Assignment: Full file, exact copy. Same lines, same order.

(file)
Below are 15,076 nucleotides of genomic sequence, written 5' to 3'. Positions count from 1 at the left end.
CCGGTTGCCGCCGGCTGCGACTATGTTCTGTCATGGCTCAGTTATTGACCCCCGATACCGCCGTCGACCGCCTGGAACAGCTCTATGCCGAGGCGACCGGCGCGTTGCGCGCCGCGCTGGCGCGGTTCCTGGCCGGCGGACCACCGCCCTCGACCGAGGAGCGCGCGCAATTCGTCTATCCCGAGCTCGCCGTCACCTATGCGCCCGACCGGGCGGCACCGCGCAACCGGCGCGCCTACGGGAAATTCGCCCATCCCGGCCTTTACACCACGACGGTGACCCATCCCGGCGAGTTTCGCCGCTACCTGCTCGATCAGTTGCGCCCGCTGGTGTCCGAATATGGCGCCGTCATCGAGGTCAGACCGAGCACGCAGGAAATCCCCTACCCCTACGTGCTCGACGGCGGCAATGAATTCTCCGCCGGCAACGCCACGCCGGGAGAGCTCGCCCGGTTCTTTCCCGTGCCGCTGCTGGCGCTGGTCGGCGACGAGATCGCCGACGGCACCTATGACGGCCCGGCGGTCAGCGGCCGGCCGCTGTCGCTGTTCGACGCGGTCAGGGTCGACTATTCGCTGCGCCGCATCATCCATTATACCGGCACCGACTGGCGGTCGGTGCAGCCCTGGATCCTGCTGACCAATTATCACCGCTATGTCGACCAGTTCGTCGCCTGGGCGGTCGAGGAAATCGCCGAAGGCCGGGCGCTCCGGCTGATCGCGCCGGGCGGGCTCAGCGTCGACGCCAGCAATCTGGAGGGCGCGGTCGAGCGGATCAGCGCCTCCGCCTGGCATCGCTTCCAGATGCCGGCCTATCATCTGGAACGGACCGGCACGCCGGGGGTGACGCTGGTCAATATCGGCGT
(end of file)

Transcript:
Below are 15,076 nucleotides of genomic sequence, written 5' to 3'. Positions count from 1 at the left end.
CCGGTTGCCGCCGGCTGCGACTATGTTCTGTCATGGCTCAGTTATTGACCCCCGATACCGCCGTCGACCGCCTGGAACAGCTCTATGCCGAGGCGACCGGCGCGTTGCGCGCCGCGCTGGCGCGGTTCCTGGCCGGCGGACCACCGCCCTCGACCGAGGAGCGCGCGCAATTCGTCTATCCCGAGCTCGCCGTCACCTATGCGCCCGACCGGGCGGCACCGCGCAACCGGCGCGCCTACGGGAAATTCGCCCATCCCGGCCTTTACACCACGACGGTGACCCATCCCGGCGAGTTTCGCCGCTACCTGCTCGATCAGTTGCGCCCGCTGGTGTCCGAATATGGCGCCGTCATCGAGGTCAGACCGAGCACGCAGGAAATCCCCTACCCCTACGTGCTCGACGGCGGCAATGAATTCTCCGCCGGCAACGCCACGCCGGGAGAGCTCGCCCGGTTCTTTCCCGTGCCGCTGCTGGCGCTGGTCGGCGACGAGATCGCCGACGGCACCTATGACGGCCCGGCGGTCAGCGGCCGGCCGCTGTCGCTGTTCGACGCGGTCAGGGTCGACTATTCGCTGCGCCGCATCATCCATTATACCGGCACCGACTGGCGGTCGGTGCAGCCCTGGATCCTGCTGACCAATTATCACCGCTATGTCGACCAGTTCGTCGCCTGGGCGGTCGAGGAAATCGCCGAAGGCCGGGCGCTCCGGCTGATCGCGCCGGGCGGGCTCAGCGTCGACGCCAGCAATCTGGAGGGCGCGGTCGAGCGGATCAGCGCCTCCGCCTGGCATCGCTTCCAGATGCCGGCCTATCATCTGGAACGGACCGGCACGCCGGGGGTGACGCTGGTCAATATCGGCGT